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Loafer last won the day on March 15 2016

Loafer had the most liked content!

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193 Good

About Loafer

  • Birthday 04/04/1956

Profile Information

  • Gender
  • Location
    Continuous Cruiser
  • Interests
    Electrics, Photography, Aviation, Drone flying, Sailing, Narrowboating.

Previous Fields

  • Occupation
    Professional Loafer
  • Boat Location
    Too variable

Recent Profile Visitors

4458 profile views
  1. I think any alternators should be connected to the domestic bank directly, and to the engine battery via a relay, meself!
  2. Are you talking about a vegetable substance suitable for a gentleman's late evening relaxation period, such as the one I'm currently enjoying?
  3. Before we get too squiffy GL, do the cells in your batteries have a slot in them, for unscrewing, say? Don't let this query get in the way of a good glassful, there's always tomorrow!
  4. You're probably right to question it - but by 'sealed' I also mean Gel, AGM and others like them, some of which are 14.4 max. I doubt GL will be too affected here though, and I do agree with your observation.
  5. sub-cellular? Maybe she's referring to her husband or summat!
  6. What does that mean then, GL2?
  7. This post cannot be displayed because it is in a forum which requires at least 10 posts to view.
  8. Keep your cut and paste tool handy - there'll be more tips along soon. Here's another couple: 5. If you have 'sealed' batteries, then they mustn't be charged at more than 14.4V. 6. If you have 'wet cell' batteries (which you probably have) then charge them at 14.8V, but their cells must be topped up with de-ionised water from time to time. (Once a month in my case) Don't let me hog this, you electrical chaps. Feel free to add or correct. GL2 can copy the bits she wants.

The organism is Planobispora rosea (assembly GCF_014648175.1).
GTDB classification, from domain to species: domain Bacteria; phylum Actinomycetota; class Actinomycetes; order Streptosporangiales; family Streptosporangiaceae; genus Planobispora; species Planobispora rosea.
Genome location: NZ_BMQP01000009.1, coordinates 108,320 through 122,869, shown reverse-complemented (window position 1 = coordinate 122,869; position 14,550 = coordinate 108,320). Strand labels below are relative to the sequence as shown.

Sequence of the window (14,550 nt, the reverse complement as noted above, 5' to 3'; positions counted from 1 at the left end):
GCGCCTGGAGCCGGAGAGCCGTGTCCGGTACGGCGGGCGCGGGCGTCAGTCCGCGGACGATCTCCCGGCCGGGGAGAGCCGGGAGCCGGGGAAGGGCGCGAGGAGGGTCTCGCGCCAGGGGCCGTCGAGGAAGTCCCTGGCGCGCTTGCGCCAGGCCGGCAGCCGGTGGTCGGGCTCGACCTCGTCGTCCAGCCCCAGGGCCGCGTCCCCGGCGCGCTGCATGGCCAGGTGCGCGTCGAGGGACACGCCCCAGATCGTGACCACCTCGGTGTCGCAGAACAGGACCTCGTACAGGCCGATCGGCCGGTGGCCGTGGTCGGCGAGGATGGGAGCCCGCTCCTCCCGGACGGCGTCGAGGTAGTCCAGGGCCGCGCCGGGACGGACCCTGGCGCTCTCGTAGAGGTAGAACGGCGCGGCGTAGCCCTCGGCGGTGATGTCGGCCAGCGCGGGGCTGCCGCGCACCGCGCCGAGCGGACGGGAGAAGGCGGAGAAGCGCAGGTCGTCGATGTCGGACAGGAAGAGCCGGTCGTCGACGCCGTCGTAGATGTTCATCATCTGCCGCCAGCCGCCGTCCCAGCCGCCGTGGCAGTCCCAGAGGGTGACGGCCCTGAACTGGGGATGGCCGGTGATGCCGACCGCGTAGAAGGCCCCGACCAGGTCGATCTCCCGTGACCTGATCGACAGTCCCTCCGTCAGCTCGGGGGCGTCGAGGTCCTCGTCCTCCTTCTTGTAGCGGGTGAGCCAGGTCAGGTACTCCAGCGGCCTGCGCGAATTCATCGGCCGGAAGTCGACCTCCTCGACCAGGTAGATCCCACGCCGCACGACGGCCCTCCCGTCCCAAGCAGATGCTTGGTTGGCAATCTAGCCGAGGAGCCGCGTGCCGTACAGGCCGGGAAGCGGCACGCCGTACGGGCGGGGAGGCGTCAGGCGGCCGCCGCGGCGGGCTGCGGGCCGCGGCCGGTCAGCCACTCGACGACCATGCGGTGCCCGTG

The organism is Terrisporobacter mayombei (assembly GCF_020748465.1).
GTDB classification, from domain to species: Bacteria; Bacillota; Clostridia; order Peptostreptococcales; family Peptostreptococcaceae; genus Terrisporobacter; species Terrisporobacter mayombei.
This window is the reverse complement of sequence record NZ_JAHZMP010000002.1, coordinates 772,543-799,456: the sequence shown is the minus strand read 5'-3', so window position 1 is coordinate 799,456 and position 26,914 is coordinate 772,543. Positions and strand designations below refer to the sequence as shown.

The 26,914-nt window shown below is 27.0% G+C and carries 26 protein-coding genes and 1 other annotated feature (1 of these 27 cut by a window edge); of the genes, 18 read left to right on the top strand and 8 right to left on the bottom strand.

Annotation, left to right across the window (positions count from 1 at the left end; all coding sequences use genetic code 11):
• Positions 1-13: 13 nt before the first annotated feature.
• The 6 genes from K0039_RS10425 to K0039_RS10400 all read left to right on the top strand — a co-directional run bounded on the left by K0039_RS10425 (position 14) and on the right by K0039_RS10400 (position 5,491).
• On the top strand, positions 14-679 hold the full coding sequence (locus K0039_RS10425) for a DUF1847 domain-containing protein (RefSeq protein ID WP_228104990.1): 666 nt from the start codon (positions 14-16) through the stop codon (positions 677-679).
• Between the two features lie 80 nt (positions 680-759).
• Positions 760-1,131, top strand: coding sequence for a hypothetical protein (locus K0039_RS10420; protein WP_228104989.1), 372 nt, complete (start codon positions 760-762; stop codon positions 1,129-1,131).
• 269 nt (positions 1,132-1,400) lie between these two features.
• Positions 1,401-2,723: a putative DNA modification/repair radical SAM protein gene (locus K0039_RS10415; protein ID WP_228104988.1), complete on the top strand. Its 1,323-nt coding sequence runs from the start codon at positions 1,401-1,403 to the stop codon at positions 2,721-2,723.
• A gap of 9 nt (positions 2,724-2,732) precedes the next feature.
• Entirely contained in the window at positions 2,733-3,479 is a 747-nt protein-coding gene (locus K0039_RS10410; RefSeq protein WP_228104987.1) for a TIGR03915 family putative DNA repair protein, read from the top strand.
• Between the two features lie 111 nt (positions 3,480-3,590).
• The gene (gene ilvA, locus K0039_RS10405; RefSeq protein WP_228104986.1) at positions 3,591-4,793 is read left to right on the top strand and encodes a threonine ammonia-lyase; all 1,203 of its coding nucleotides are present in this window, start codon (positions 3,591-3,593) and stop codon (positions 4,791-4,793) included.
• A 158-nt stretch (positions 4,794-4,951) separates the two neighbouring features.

9. Here's the quick version, and I invite amendments, for GL's sake. 1. Don't ever let your batteries get below 12.0V normally. 11.5V exceptionally. 11.0V in dire emergency. 2. 12.2V is a better minimum, measured when nothing is 'running'. 3. Charge once every 2 days at least, notwithstanding the above. When you DO charge, make sure that you get the charge current down to 4A, and preferably 2A. (at 14.6V or so) 4. Get solar panels and an MPPT controller. If money is tight, I'd spend it on the MPPT controller rather than a Smartgauge. GL, cut and paste as required. More adv
  10. They DON'T have a 4 year warranty, GL, unless it relates to a manufacturing fault. The will NOT last 4 years under live aboard charging regimes, NOR will you be able to claim. Unfortunately, the signs of under-charging make themselves obvious in the event of a warranty claim after 18 months. A summary is wot I will give you, if you wish, of good charging recommendations!
  11. Yes the Victron controller will set 100% SOC every time it sees Vc AND It for a certain time, also programmable. Numax batteries will probably see you for 2 years as a live aboard, if you keep them charged as per the many recommendations on here. If you'd like a summary, I'll dream one up for you.
  12. Another thing worth noting, GL2, is the RATE of charge current decay, towards the end of your charge. You won't know how much your battery bank capacity is decreasing with age, but your ammeter will tell you that, if you observe it carefully. Get used to seeing how the charge current reduces, on your Victron gauge. (the 'I' display, just below 'V') As you reach fully charged NO MATTER WHAT the capacity is, you will note that the charging current changes more slowly. It would eventually come to a halt. So as an example, if you see that the charge current hasn't reduced much in the l
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